An interview with psychologist and researcher, Dr. Nancy Kassam-Adams about children’s medical experiences as a source of PTSD. Nancy, gave helpful suggestions for how parents can identify trauma in their kids after painful medical procedures or hospitalizations. She told a story of a child injured in a hit and run car accident, where the parents greatest difficulty had to be coming to terms with an adult who could leave her child, and the child’s biggest fear had to do with waking up alone at night in the hospital. We especially talked about the ways that hospitals are moving to make pediatric care more “trauma informed” (sensitive to the possibility of trauma), working not to separate children from their parents, and measuring the D, E, F’s of care: remember to assess and treat Distress, provide Emotional Support and, to include the Family. Nancy described an innovative program to treat adolescent cancer survivors and their families. Lastly, she offered two resources: www.aftertheinjury.org for parents, and www.healthcaretoolbox.org for professionals.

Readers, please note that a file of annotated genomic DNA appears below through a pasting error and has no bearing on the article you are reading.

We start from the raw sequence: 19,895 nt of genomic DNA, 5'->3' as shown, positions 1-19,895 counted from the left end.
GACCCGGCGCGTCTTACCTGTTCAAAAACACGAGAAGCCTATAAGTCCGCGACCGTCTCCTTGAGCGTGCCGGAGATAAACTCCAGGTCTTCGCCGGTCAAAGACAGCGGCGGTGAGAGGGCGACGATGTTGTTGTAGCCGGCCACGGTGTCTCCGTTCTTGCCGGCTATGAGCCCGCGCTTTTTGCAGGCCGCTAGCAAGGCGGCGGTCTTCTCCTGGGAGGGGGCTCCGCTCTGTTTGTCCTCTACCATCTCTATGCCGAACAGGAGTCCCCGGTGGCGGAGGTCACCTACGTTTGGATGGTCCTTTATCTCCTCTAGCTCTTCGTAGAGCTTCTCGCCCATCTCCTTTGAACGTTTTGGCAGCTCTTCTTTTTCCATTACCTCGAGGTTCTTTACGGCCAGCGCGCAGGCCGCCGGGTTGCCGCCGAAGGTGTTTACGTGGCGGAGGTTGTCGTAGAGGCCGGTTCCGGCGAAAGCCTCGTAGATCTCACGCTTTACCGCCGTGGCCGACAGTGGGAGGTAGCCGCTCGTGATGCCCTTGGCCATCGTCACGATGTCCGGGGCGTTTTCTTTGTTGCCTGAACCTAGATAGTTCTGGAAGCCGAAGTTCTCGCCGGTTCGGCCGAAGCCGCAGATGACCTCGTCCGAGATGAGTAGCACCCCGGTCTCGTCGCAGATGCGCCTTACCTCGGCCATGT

An interview with film-maker Nancy Andrews about her experience as a patient in the surgical ICU. Nancy describes the ICU as a torture chamber, where if you didn’t know they were saving your life, you’d think they were trying to kill you. She describes becoming delirious under the influence of painkillers and sedatives, and gives a vivid description of the hallucinations and fears that followed. Upon her release from the hospital Nancy noticed that she kept having “weird experiences”as if she was back there,” which her doctor fortunately recognized as flashbacks from PTSD. Nancy’s film, On a Phantom Limb, explores the horror and disorientation of being an ICU patient. She says that while she is “unable to bear watching scenes of surgery or the physical restraint of others, making a film about it was empowering because I was in full control of the film, in ways that I was out of control as a patient.” She is passionate about getting the message out that PTSD after the ICU is common, and that early identification and treatment can make a tremendous difference.